Lea Wait, here.
At a recent mystery conference I spoke on a panel titled “Research.” While I was preparing notes on that topic I asked my Facebook friends what they’d be interested in knowing about research. Amy Reade asked, “Do you have to visit places you write about?”
Without dealing with the question of fictional locations (which still have to remain true in all ways to the area where they’re set), my answer is a definite “yes.” And then I’ll add a “but.”
BUT … I’d strongly advise doing a lot of homework before you set your GPS or buy your plane ticket. First, I’m assuming you have a definite reason your story has to take place in a certain location. (I’ve set contemporary books on Prouts Neck, in Maine, in central New Jersey, and at the Duchess County Fairground in New York State as well as in Maine. My characters in historicals have lived in or visited Saratoga, New York, Charleston, South Carolina, and Edinburgh, Scotland, among other places.)
I’ve lived in some of those locations; I visited the rest when I knew I’d be writing about them. But I spent months researching before I visited.
Why? Several reasons. First, my stories were set in history. Visiting those cities today wouldn’t show me what they looked like in 1805 or 1848, the years I was setting my stories. I wanted to know what the cities looked like in the past. I found maps, pictures, books on the histories of the cities, read other books set in those locations, and basically immersed myself in the food, climate, animals, plants and, of course, the people who lived there at that time.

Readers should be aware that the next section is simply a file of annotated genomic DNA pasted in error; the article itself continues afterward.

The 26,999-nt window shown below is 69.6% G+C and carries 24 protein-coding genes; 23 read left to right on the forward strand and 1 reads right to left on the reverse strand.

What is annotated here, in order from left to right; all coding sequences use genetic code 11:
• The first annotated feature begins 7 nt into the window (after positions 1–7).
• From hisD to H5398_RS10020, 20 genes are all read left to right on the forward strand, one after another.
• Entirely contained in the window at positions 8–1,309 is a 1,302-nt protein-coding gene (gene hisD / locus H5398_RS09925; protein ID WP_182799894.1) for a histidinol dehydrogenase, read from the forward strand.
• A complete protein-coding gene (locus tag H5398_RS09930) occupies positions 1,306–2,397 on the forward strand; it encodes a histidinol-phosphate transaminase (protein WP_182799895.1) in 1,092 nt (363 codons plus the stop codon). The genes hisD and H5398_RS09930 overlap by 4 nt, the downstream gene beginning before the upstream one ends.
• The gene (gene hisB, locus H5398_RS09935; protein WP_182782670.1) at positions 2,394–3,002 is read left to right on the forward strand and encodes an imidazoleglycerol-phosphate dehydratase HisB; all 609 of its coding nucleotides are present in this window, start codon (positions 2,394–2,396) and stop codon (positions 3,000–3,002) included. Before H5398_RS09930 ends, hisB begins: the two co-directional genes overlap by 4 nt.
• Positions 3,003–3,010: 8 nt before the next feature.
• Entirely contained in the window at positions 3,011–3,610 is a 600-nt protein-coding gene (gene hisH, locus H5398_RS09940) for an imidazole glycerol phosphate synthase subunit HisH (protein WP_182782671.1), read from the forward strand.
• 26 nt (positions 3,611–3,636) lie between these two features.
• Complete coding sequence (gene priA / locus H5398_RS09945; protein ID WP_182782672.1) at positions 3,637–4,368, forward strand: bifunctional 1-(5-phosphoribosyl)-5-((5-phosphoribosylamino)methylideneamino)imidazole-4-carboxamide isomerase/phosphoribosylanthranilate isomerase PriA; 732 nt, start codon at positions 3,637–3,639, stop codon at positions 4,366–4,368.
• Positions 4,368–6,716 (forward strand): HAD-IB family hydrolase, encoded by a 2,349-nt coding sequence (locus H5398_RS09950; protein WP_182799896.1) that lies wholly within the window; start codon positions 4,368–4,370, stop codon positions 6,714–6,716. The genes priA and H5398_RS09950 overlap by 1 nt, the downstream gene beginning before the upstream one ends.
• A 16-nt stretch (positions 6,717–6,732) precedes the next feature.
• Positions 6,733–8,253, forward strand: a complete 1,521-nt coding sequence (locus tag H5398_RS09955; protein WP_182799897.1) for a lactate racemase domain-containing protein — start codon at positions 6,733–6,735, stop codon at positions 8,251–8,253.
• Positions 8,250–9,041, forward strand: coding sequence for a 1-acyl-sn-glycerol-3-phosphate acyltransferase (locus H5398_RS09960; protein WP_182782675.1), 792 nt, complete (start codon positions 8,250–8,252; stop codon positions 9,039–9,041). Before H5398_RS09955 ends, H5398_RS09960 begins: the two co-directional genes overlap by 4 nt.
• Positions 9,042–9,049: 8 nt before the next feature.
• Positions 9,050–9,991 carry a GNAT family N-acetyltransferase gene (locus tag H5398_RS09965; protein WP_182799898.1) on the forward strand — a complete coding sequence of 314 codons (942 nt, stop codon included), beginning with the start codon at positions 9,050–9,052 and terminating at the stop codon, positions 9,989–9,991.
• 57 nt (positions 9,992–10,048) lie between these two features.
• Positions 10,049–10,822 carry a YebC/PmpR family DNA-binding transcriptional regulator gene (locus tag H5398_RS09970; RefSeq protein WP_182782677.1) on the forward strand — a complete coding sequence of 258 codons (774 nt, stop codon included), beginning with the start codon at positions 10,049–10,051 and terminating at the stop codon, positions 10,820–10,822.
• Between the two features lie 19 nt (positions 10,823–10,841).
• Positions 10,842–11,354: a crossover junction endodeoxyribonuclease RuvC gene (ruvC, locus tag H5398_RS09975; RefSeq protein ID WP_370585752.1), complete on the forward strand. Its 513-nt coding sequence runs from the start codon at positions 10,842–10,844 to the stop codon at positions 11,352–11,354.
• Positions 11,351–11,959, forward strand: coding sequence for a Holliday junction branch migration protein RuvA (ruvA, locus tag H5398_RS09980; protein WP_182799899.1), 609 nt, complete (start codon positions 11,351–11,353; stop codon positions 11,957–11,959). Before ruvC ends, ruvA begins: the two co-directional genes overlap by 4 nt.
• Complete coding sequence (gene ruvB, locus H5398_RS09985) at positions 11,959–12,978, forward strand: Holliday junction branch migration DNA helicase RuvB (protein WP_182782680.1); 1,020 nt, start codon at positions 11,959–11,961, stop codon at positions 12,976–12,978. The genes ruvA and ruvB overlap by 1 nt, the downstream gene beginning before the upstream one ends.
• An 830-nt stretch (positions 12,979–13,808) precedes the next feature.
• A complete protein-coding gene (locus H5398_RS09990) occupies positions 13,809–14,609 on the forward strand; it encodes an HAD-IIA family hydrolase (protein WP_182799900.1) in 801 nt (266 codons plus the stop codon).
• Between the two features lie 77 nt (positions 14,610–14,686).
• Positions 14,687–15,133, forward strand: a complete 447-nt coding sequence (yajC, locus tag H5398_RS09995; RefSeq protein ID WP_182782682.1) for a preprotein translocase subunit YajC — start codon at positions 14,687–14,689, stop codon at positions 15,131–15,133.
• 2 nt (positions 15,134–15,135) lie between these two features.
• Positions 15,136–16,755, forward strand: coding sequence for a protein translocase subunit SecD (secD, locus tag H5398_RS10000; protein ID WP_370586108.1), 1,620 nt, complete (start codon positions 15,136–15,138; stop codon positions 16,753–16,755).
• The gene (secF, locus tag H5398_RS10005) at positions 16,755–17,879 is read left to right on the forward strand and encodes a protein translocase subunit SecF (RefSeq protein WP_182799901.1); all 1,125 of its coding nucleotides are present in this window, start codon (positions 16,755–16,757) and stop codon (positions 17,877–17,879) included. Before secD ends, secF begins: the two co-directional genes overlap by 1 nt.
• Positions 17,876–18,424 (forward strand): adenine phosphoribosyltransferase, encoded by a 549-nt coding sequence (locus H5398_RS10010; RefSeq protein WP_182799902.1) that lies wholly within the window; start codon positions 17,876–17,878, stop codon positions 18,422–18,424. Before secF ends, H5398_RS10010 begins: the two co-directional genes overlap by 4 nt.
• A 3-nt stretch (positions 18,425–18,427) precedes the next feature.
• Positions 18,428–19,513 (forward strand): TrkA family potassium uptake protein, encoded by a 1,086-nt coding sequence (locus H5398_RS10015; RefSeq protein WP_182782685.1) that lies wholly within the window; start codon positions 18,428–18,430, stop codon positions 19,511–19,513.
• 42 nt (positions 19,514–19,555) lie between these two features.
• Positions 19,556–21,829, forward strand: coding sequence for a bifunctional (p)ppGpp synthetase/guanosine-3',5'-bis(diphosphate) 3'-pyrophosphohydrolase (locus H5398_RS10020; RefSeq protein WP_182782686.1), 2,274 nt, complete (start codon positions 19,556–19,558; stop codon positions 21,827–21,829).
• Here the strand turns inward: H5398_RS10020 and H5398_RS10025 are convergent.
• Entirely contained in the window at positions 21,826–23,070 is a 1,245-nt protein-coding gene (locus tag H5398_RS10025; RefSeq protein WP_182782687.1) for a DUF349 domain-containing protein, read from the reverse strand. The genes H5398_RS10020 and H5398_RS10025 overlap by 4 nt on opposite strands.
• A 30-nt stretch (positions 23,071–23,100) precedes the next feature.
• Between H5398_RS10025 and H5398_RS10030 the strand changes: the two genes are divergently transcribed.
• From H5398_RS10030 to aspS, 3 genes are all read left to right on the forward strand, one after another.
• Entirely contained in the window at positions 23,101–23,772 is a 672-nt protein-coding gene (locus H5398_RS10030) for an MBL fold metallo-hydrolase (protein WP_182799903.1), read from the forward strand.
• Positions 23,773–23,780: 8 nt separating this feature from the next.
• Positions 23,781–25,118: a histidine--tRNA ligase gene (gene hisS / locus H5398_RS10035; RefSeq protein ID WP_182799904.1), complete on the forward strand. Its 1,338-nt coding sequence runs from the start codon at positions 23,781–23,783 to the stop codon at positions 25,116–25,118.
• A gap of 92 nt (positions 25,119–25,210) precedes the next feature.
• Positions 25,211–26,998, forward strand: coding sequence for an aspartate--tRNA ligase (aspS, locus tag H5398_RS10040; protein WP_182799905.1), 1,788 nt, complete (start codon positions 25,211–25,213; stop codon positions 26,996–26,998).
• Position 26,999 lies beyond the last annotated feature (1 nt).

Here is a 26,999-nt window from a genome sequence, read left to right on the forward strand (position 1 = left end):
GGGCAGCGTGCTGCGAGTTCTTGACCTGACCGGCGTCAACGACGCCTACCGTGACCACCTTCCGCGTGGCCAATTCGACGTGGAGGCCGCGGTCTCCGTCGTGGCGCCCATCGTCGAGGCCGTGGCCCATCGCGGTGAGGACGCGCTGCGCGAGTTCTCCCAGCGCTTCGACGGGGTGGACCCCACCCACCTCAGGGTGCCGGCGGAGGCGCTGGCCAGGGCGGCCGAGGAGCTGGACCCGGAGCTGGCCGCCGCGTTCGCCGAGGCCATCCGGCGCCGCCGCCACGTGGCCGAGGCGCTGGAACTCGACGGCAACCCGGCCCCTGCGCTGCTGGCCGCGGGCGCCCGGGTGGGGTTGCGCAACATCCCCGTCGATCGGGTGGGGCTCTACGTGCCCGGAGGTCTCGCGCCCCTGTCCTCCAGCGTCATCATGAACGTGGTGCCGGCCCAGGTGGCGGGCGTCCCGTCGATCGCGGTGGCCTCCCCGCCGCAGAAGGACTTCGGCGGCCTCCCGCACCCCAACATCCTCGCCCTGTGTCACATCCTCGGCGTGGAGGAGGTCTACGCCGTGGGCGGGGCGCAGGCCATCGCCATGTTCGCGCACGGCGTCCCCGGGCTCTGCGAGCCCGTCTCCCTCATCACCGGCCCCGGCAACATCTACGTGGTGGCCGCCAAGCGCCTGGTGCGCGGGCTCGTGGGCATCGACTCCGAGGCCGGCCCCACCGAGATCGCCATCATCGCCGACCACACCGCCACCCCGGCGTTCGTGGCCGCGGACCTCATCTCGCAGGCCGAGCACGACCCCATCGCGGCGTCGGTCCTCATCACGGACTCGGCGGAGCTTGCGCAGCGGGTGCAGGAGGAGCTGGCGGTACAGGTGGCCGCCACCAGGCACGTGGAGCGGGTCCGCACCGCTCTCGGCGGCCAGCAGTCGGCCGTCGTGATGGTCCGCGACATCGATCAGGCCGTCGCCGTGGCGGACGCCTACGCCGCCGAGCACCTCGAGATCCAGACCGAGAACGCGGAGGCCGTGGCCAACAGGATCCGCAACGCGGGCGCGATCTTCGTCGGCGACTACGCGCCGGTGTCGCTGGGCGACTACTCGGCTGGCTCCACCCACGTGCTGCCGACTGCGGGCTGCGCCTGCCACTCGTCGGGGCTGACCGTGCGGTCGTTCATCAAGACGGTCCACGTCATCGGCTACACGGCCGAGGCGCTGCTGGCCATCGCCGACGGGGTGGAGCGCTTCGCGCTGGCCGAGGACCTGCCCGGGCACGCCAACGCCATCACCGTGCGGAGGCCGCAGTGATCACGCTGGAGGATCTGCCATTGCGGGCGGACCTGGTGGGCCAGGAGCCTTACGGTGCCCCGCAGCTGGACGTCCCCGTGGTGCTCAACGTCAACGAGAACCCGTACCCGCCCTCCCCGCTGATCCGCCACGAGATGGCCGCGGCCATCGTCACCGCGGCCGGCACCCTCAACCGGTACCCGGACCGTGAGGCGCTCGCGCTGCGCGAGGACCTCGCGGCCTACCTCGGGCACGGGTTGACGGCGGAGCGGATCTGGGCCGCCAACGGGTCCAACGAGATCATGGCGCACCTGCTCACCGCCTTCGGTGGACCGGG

After I felt I’d feel at home in that place, at that time, I went there with a list of specific places to see and questions to answer. I chose places for my characters to live. I visited local archives to see newspapers printed at the time. I took binders of notes. I walked the streets, tasted the food, and, in Charleston, even lived through a hurricane and visited homes that had been in Charleston when my characters lived there.
I immersed myself in the towns. I interviewed historians about specific questions I had, visited the locations my characters knew, and, perhaps most important, walked the streets and imagined the people in my book walking there.
I took pictures. I bought postcards. I bought local maps, books on local plants and animals and geology, and recipe books that dated to the past. (Used bookstores helped there.)
In no place I visited for the first time after researching it did I find it as I’d imagined it. No written sources I’d studied could tell me what color the cobblestones were, or how close the university felt to the area where my characters lived, or what tombstones were important in the local cemeteries … and how tall they were, and how weathered, and how the grounds were kept up and whether squirrels or cats lived there.. Yes, maps can tell you where streets are. But feeling how close buildings are to those streets, how high they are, where sunlight falls or shadows hide, is critical to making descriptions real.
So my answer to Amy, and everyone else who has asked, is simple.
Yes. Visit the places where your characters live. And even if you live in the same location as your characters, double check to make sure the right birds arrive at the right times, the right flowers bloom, and the right fish spawn.
Google maps can help, yes. But they can’t tell you the smells and sounds and feel of a place. They can’t tell you how living in a place can mold a character.
You need to get all those things right to make your story credible.
True – not every writer does. But how many times have you read a story or novel about a place you knew and found errors? Those errors take readers out of the story.
And you don’t want your readers to stop reading, do you?